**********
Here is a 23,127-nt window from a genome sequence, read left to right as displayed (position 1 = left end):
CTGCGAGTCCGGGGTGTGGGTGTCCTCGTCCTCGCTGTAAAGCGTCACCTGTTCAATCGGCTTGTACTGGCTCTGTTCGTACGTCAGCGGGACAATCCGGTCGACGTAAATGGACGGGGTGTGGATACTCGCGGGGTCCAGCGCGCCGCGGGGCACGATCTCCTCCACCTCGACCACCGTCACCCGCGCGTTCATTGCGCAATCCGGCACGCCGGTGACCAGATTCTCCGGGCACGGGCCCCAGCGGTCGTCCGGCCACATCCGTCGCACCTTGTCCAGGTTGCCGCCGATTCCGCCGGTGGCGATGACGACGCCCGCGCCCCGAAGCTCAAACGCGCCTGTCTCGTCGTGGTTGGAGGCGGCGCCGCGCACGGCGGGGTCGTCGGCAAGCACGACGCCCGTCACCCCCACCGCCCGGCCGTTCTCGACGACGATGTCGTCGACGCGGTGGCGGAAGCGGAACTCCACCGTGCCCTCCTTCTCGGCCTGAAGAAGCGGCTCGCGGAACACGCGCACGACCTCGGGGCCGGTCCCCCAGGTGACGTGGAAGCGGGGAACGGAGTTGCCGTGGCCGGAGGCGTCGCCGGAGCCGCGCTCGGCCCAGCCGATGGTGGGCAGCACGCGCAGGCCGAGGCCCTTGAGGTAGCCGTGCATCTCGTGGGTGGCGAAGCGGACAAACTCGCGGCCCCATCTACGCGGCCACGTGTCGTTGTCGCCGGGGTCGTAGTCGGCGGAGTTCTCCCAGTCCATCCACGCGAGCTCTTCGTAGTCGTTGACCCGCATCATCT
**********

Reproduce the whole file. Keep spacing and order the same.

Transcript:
Here is a 23,127-nt window from a genome sequence, read left to right as displayed (position 1 = left end):
CTGCGAGTCCGGGGTGTGGGTGTCCTCGTCCTCGCTGTAAAGCGTCACCTGTTCAATCGGCTTGTACTGGCTCTGTTCGTACGTCAGCGGGACAATCCGGTCGACGTAAATGGACGGGGTGTGGATACTCGCGGGGTCCAGCGCGCCGCGGGGCACGATCTCCTCCACCTCGACCACCGTCACCCGCGCGTTCATTGCGCAATCCGGCACGCCGGTGACCAGATTCTCCGGGCACGGGCCCCAGCGGTCGTCCGGCCACATCCGTCGCACCTTGTCCAGGTTGCCGCCGATTCCGCCGGTGGCGATGACGACGCCCGCGCCCCGAAGCTCAAACGCGCCTGTCTCGTCGTGGTTGGAGGCGGCGCCGCGCACGGCGGGGTCGTCGGCAAGCACGACGCCCGTCACCCCCACCGCCCGGCCGTTCTCGACGACGATGTCGTCGACGCGGTGGCGGAAGCGGAACTCCACCGTGCCCTCCTTCTCGGCCTGAAGAAGCGGCTCGCGGAACACGCGCACGACCTCGGGGCCGGTCCCCCAGGTGACGTGGAAGCGGGGAACGGAGTTGCCGTGGCCGGAGGCGTCGCCGGAGCCGCGCTCGGCCCAGCCGATGGTGGGCAGCACGCGCAGGCCGAGGCCCTTGAGGTAGCCGTGCATCTCGTGGGTGGCGAAGCGGACAAACTCGCGGCCCCATCTACGCGGCCACGTGTCGTTGTCGCCGGGGTCGTAGTCGGCGGAGTTCTCCCAGTCCATCCACGCGAGCTCTTCGTAGTCGTTGACCCGCATCATCT